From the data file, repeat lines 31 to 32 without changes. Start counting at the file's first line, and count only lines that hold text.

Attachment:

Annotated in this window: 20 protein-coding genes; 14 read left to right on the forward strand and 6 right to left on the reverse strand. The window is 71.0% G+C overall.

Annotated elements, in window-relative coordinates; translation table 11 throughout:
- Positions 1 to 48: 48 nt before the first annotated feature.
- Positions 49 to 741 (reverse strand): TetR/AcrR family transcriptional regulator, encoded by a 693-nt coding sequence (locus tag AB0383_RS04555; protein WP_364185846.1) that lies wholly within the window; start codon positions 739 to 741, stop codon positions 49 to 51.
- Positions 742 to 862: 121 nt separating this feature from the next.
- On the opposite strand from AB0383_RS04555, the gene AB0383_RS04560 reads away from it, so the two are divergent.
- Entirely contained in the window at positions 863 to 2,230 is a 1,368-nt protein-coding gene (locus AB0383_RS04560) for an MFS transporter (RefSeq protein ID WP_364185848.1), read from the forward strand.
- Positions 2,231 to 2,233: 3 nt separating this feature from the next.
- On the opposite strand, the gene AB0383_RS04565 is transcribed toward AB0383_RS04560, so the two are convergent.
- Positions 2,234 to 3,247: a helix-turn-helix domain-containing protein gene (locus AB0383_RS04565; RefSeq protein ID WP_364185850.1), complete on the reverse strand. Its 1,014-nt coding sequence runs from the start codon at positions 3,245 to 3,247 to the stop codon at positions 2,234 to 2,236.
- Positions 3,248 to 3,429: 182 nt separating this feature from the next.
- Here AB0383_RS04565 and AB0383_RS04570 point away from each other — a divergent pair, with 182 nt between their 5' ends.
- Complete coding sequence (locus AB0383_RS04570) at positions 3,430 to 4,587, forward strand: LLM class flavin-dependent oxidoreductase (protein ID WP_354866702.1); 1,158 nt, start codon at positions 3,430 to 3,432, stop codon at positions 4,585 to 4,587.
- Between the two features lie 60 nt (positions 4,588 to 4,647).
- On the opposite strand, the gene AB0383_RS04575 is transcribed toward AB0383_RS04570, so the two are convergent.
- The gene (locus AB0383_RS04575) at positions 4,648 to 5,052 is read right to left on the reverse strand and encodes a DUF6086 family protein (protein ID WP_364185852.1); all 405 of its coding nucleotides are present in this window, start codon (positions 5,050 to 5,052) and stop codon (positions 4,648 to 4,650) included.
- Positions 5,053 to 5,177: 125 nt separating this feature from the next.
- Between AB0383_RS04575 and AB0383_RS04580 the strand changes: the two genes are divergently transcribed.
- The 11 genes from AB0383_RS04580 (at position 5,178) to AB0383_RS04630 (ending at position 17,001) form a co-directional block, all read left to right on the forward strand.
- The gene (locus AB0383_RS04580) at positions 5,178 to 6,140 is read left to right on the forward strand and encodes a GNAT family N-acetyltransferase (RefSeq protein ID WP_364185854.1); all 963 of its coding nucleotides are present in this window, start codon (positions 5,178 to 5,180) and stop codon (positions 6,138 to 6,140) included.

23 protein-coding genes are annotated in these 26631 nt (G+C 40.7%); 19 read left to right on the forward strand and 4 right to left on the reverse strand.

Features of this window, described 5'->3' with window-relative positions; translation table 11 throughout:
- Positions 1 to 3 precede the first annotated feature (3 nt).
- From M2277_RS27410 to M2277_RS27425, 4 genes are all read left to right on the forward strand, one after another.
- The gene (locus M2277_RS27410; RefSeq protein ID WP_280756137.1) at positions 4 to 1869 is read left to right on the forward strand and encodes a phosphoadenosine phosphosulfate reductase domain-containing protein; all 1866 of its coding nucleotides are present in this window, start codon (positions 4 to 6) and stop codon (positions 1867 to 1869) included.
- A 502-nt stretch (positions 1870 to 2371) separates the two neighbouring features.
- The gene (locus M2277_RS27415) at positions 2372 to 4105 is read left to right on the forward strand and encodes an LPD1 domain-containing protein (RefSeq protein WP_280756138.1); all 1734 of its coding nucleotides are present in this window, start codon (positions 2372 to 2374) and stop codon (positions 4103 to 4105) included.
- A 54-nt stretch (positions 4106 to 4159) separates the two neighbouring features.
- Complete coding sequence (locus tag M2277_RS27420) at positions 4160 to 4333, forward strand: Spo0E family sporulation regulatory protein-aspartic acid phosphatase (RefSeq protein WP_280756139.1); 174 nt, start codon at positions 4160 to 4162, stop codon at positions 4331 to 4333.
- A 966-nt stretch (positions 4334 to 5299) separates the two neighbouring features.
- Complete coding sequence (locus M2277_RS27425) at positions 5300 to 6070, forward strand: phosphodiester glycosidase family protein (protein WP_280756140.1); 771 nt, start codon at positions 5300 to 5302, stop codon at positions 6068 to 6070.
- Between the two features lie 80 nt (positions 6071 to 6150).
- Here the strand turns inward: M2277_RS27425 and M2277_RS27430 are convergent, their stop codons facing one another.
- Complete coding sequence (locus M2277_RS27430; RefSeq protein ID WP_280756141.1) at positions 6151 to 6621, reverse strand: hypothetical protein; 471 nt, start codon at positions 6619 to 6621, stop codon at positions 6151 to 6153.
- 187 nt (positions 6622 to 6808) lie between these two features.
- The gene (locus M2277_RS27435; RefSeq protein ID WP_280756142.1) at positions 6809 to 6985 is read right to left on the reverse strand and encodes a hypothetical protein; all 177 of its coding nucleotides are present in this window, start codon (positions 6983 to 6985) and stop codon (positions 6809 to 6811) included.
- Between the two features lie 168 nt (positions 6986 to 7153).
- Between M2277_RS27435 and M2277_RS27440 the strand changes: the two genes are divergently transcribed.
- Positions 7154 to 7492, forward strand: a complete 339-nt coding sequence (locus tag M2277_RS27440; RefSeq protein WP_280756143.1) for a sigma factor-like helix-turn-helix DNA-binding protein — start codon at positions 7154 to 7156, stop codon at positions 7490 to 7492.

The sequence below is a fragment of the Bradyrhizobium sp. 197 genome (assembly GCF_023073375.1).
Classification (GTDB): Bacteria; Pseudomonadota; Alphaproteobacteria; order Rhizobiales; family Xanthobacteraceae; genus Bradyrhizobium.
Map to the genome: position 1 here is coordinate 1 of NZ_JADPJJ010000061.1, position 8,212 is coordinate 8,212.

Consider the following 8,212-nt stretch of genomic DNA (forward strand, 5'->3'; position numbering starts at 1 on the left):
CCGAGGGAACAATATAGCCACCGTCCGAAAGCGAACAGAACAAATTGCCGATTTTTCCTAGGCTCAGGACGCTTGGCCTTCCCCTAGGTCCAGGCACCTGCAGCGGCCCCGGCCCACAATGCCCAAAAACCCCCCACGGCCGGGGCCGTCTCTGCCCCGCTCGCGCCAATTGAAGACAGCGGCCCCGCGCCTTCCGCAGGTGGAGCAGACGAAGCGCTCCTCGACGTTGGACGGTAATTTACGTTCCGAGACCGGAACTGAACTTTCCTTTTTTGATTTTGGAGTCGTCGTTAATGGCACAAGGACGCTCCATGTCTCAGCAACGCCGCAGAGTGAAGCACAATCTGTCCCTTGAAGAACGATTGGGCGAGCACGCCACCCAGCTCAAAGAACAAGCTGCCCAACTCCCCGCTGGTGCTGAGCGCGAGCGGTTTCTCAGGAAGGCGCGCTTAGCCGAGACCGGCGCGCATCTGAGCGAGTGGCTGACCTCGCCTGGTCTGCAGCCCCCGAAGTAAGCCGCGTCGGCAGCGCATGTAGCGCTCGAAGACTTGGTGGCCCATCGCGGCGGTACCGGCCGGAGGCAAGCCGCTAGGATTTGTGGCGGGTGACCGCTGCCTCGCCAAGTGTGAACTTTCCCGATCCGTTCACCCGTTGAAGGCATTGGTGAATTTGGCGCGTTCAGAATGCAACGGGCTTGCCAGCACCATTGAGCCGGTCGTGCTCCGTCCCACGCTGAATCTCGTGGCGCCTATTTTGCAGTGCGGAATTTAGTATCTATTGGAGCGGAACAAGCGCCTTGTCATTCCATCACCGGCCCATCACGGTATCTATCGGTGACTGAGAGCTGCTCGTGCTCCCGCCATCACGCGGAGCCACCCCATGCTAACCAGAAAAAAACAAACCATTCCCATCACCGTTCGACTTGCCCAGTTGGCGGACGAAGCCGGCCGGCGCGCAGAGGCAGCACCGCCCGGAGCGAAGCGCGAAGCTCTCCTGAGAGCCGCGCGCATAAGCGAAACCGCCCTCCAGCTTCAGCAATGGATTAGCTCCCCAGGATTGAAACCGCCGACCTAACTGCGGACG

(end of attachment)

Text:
- Complete coding sequence (locus M2277_RS27425) at positions 5300 to 6070, forward strand: phosphodiester glycosidase family protein (protein WP_280756140.1); 771 nt, start codon at positions 5300 to 5302, stop codon at positions 6068 to 6070.
- Between the two features lie 80 nt (positions 6071 to 6150).